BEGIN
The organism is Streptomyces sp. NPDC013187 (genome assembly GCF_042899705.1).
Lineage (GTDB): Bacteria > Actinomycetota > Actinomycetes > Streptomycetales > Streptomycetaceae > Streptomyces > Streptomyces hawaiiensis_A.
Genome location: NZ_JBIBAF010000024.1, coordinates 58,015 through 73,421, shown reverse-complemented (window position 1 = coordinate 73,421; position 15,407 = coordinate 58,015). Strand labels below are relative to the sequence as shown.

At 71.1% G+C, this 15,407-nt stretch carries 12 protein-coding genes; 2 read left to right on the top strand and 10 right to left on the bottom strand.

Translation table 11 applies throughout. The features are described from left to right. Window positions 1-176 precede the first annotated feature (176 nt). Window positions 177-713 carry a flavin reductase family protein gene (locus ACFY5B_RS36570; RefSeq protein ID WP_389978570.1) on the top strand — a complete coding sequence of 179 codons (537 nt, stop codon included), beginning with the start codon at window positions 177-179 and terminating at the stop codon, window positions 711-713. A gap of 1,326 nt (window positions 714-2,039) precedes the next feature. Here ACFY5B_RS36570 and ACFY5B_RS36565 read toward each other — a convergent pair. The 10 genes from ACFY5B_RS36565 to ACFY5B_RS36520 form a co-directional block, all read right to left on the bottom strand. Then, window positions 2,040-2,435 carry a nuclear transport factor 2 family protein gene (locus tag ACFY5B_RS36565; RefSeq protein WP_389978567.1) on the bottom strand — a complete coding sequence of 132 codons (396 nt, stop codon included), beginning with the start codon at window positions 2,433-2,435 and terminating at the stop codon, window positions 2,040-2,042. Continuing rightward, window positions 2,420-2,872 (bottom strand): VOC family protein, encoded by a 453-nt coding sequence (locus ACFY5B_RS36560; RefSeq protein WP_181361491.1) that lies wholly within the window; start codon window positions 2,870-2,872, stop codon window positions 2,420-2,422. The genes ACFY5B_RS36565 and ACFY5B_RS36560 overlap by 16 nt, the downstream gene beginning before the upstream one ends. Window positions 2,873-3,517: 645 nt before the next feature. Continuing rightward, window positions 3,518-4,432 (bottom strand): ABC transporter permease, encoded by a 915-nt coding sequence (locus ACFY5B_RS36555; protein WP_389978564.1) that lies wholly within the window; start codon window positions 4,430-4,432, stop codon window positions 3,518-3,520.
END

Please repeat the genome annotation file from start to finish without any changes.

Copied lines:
The organism is Streptomyces sp. NPDC013187 (genome assembly GCF_042899705.1).
Lineage (GTDB): Bacteria > Actinomycetota > Actinomycetes > Streptomycetales > Streptomycetaceae > Streptomyces > Streptomyces hawaiiensis_A.
Genome location: NZ_JBIBAF010000024.1, coordinates 58,015 through 73,421, shown reverse-complemented (window position 1 = coordinate 73,421; position 15,407 = coordinate 58,015). Strand labels below are relative to the sequence as shown.

At 71.1% G+C, this 15,407-nt stretch carries 12 protein-coding genes; 2 read left to right on the top strand and 10 right to left on the bottom strand.

Translation table 11 applies throughout. The features are described from left to right. Window positions 1-176 precede the first annotated feature (176 nt). Window positions 177-713 carry a flavin reductase family protein gene (locus ACFY5B_RS36570; RefSeq protein ID WP_389978570.1) on the top strand — a complete coding sequence of 179 codons (537 nt, stop codon included), beginning with the start codon at window positions 177-179 and terminating at the stop codon, window positions 711-713. A gap of 1,326 nt (window positions 714-2,039) precedes the next feature. Here ACFY5B_RS36570 and ACFY5B_RS36565 read toward each other — a convergent pair. The 10 genes from ACFY5B_RS36565 to ACFY5B_RS36520 form a co-directional block, all read right to left on the bottom strand. Then, window positions 2,040-2,435 carry a nuclear transport factor 2 family protein gene (locus tag ACFY5B_RS36565; RefSeq protein WP_389978567.1) on the bottom strand — a complete coding sequence of 132 codons (396 nt, stop codon included), beginning with the start codon at window positions 2,433-2,435 and terminating at the stop codon, window positions 2,040-2,042. Continuing rightward, window positions 2,420-2,872 (bottom strand): VOC family protein, encoded by a 453-nt coding sequence (locus ACFY5B_RS36560; RefSeq protein WP_181361491.1) that lies wholly within the window; start codon window positions 2,870-2,872, stop codon window positions 2,420-2,422. The genes ACFY5B_RS36565 and ACFY5B_RS36560 overlap by 16 nt, the downstream gene beginning before the upstream one ends. Window positions 2,873-3,517: 645 nt before the next feature. Continuing rightward, window positions 3,518-4,432 (bottom strand): ABC transporter permease, encoded by a 915-nt coding sequence (locus ACFY5B_RS36555; protein WP_389978564.1) that lies wholly within the window; start codon window positions 4,430-4,432, stop codon window positions 3,518-3,520.